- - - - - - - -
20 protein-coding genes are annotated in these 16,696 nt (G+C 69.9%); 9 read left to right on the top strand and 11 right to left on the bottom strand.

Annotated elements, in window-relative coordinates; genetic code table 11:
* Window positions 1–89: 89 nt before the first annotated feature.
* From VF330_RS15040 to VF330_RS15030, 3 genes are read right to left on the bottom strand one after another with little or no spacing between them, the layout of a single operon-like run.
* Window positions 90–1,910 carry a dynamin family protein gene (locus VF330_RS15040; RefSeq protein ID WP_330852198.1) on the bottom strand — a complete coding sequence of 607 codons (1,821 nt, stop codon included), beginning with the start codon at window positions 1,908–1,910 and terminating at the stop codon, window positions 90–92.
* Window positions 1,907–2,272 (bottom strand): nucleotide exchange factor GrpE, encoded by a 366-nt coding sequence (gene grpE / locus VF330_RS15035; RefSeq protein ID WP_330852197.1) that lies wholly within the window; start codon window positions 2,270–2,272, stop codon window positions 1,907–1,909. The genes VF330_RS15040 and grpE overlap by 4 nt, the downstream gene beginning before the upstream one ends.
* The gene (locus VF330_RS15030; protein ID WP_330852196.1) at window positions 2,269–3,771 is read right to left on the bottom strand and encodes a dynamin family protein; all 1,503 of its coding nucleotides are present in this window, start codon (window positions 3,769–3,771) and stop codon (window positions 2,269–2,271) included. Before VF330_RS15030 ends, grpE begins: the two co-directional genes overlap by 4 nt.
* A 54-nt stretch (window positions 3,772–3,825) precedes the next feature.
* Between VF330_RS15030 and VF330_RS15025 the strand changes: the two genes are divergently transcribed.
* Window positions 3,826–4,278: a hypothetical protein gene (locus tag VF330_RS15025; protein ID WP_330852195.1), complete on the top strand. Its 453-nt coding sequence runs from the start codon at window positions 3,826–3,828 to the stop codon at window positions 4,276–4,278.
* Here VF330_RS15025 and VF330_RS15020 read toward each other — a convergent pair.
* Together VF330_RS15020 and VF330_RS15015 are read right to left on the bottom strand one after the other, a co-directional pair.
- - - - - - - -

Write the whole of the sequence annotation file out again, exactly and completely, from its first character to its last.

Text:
20 protein-coding genes are annotated in these 16,696 nt (G+C 69.9%); 9 read left to right on the top strand and 11 right to left on the bottom strand.

Annotated elements, in window-relative coordinates; genetic code table 11:
* Window positions 1–89: 89 nt before the first annotated feature.
* From VF330_RS15040 to VF330_RS15030, 3 genes are read right to left on the bottom strand one after another with little or no spacing between them, the layout of a single operon-like run.
* Window positions 90–1,910 carry a dynamin family protein gene (locus VF330_RS15040; RefSeq protein ID WP_330852198.1) on the bottom strand — a complete coding sequence of 607 codons (1,821 nt, stop codon included), beginning with the start codon at window positions 1,908–1,910 and terminating at the stop codon, window positions 90–92.
* Window positions 1,907–2,272 (bottom strand): nucleotide exchange factor GrpE, encoded by a 366-nt coding sequence (gene grpE / locus VF330_RS15035; RefSeq protein ID WP_330852197.1) that lies wholly within the window; start codon window positions 2,270–2,272, stop codon window positions 1,907–1,909. The genes VF330_RS15040 and grpE overlap by 4 nt, the downstream gene beginning before the upstream one ends.
* The gene (locus VF330_RS15030; protein ID WP_330852196.1) at window positions 2,269–3,771 is read right to left on the bottom strand and encodes a dynamin family protein; all 1,503 of its coding nucleotides are present in this window, start codon (window positions 3,769–3,771) and stop codon (window positions 2,269–2,271) included. Before VF330_RS15030 ends, grpE begins: the two co-directional genes overlap by 4 nt.
* A 54-nt stretch (window positions 3,772–3,825) precedes the next feature.
* Between VF330_RS15030 and VF330_RS15025 the strand changes: the two genes are divergently transcribed.
* Window positions 3,826–4,278: a hypothetical protein gene (locus tag VF330_RS15025; protein ID WP_330852195.1), complete on the top strand. Its 453-nt coding sequence runs from the start codon at window positions 3,826–3,828 to the stop codon at window positions 4,276–4,278.
* Here VF330_RS15025 and VF330_RS15020 read toward each other — a convergent pair.
* Together VF330_RS15020 and VF330_RS15015 are read right to left on the bottom strand one after the other, a co-directional pair.